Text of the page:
I shoot POV bike videos using a GoPro Hero at 1280x720. Picture is fine (lots of details, fine color), but similar videos (also with GoPro or another helmet mounted camera, same resolution) in YouTube weigth just a 10% of mine, while looking gorgeous. Take a look at this RedBull example (83 MB) and then my last video (162 MB). RedBull look great at 16 MB/sec, while mine look not so good at 23 MB/sec (original size 480 MB). I'm using the same camera (or very similar), with no postprocessing. How can achieve a better looking video in YouTube? (BTW, I used kdenlive for editing).
YouTube will re-encode whatever you give it, and depending on the ratecontrol method YouTube uses, the complexity of the input can be a major factor in the file size of the videos YouTube re-encodes. Therefore, without altering your content, you may have little control of the size of the videos on YouTube's servers.
There is little need to adhere to specific bitrate suggestions: the best practice is to upload the best quality you practically can since YouTube (and others) are going to re-encode it anyway.
For Kdenlive specifically, I recommend a new export profile:
Open Kdenlive. Choose Render and then the Render Project tab. Click the Create New Profile icon. Fill out Profile name with H.264 Visually Lossless (video) / Vorbis (audio) or whatever you prefer. Extension is mkv. Parameters are:
This should provide an output that is "visually lossless", yet it should be a manageable size for uploading. The audio format doesn't really matter as long as and Matroska and YouTube support it and you use a high enough quality (and assuming your ffmpeg supports the encoder). Others to consider are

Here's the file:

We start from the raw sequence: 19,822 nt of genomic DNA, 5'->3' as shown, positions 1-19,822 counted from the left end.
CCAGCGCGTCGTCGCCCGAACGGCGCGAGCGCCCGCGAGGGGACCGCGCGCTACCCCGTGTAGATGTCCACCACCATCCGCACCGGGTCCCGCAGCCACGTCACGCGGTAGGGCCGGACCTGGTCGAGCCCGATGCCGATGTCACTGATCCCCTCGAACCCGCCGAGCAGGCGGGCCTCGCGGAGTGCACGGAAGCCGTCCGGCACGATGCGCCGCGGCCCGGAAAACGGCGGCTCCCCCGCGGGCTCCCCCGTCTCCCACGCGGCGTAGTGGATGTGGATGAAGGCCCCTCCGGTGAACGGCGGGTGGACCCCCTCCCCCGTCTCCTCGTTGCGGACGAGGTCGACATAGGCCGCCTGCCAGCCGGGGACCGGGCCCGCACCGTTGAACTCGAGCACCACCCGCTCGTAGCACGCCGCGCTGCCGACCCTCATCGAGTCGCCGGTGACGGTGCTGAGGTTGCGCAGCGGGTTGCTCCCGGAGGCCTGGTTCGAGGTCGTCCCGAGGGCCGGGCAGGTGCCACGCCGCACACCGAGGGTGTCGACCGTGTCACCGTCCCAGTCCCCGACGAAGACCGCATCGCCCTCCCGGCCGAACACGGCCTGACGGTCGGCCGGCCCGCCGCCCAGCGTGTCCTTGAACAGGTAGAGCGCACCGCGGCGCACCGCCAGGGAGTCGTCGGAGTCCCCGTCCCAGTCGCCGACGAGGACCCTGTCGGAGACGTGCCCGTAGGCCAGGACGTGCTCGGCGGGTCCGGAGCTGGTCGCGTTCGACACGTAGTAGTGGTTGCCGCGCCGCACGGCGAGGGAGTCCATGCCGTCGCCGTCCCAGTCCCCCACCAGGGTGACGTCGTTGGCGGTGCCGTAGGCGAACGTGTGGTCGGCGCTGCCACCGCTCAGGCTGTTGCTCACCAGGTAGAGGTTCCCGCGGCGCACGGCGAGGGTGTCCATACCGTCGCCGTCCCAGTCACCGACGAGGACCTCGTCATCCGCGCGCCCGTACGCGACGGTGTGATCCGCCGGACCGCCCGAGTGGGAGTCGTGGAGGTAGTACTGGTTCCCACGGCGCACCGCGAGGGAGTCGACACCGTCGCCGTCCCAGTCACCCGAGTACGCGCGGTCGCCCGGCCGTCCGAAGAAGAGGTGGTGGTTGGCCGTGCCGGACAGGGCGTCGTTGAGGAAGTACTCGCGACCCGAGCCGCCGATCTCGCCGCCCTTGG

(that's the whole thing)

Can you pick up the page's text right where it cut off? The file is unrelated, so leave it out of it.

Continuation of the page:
Who needs Premiere with such output flexibility?
While watching the examples it struck me that your video is stuttering as it is over the top with MBPS (23 MB per sec). So I would address your compression scheme first. I recommend that you consider rending your work in mp4 with 5 MB to 10 MB per sec. Here is the recommended video and audio compression as set by the folks at Vimeo for optimizing presentation on their site:
Another issue your video example is facing is that the GoPro does not have manual exposure controls. In your example, I see the bike going through bright areas and dark areas rapidly hence quick changes of exposure from the GoPro auto exposure. While the Red Bull example, shows the bikes in a stable light situation that does not force the GoPro to make wide adjustments. The solution to this problem is to either use a camera that offers manual exposure or shoot scenes that are evenly lit so they do not challenge the auto exposure to make big changes. Also, since the GoPro offers you at least a choice of Spot or Center Weighted auto exposure you might explore how one or the other might help expose the scenes more evenly.